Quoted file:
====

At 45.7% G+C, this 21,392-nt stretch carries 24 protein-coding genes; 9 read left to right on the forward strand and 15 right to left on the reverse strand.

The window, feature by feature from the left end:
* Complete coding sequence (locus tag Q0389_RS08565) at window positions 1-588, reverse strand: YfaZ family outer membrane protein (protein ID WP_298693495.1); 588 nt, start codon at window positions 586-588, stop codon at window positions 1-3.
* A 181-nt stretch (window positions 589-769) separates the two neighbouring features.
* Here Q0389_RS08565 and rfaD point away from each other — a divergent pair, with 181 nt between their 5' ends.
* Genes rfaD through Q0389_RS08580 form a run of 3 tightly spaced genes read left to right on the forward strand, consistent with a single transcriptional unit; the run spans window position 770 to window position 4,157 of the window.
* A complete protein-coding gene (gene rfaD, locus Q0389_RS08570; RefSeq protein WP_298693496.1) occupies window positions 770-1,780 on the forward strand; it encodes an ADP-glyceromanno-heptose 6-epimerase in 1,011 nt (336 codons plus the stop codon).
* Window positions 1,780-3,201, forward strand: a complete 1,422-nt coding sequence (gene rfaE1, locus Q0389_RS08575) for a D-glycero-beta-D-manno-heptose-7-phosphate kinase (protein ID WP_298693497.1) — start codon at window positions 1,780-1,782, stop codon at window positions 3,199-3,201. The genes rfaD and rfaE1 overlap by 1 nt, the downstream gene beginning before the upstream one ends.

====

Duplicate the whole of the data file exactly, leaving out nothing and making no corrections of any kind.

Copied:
At 45.7% G+C, this 21,392-nt stretch carries 24 protein-coding genes; 9 read left to right on the forward strand and 15 right to left on the reverse strand.

The window, feature by feature from the left end:
* Complete coding sequence (locus tag Q0389_RS08565) at window positions 1-588, reverse strand: YfaZ family outer membrane protein (protein ID WP_298693495.1); 588 nt, start codon at window positions 586-588, stop codon at window positions 1-3.
* A 181-nt stretch (window positions 589-769) separates the two neighbouring features.
* Here Q0389_RS08565 and rfaD point away from each other — a divergent pair, with 181 nt between their 5' ends.
* Genes rfaD through Q0389_RS08580 form a run of 3 tightly spaced genes read left to right on the forward strand, consistent with a single transcriptional unit; the run spans window position 770 to window position 4,157 of the window.
* A complete protein-coding gene (gene rfaD, locus Q0389_RS08570; RefSeq protein WP_298693496.1) occupies window positions 770-1,780 on the forward strand; it encodes an ADP-glyceromanno-heptose 6-epimerase in 1,011 nt (336 codons plus the stop codon).
* Window positions 1,780-3,201, forward strand: a complete 1,422-nt coding sequence (gene rfaE1, locus Q0389_RS08575) for a D-glycero-beta-D-manno-heptose-7-phosphate kinase (protein ID WP_298693497.1) — start codon at window positions 1,780-1,782, stop codon at window positions 3,199-3,201. The genes rfaD and rfaE1 overlap by 1 nt, the downstream gene beginning before the upstream one ends.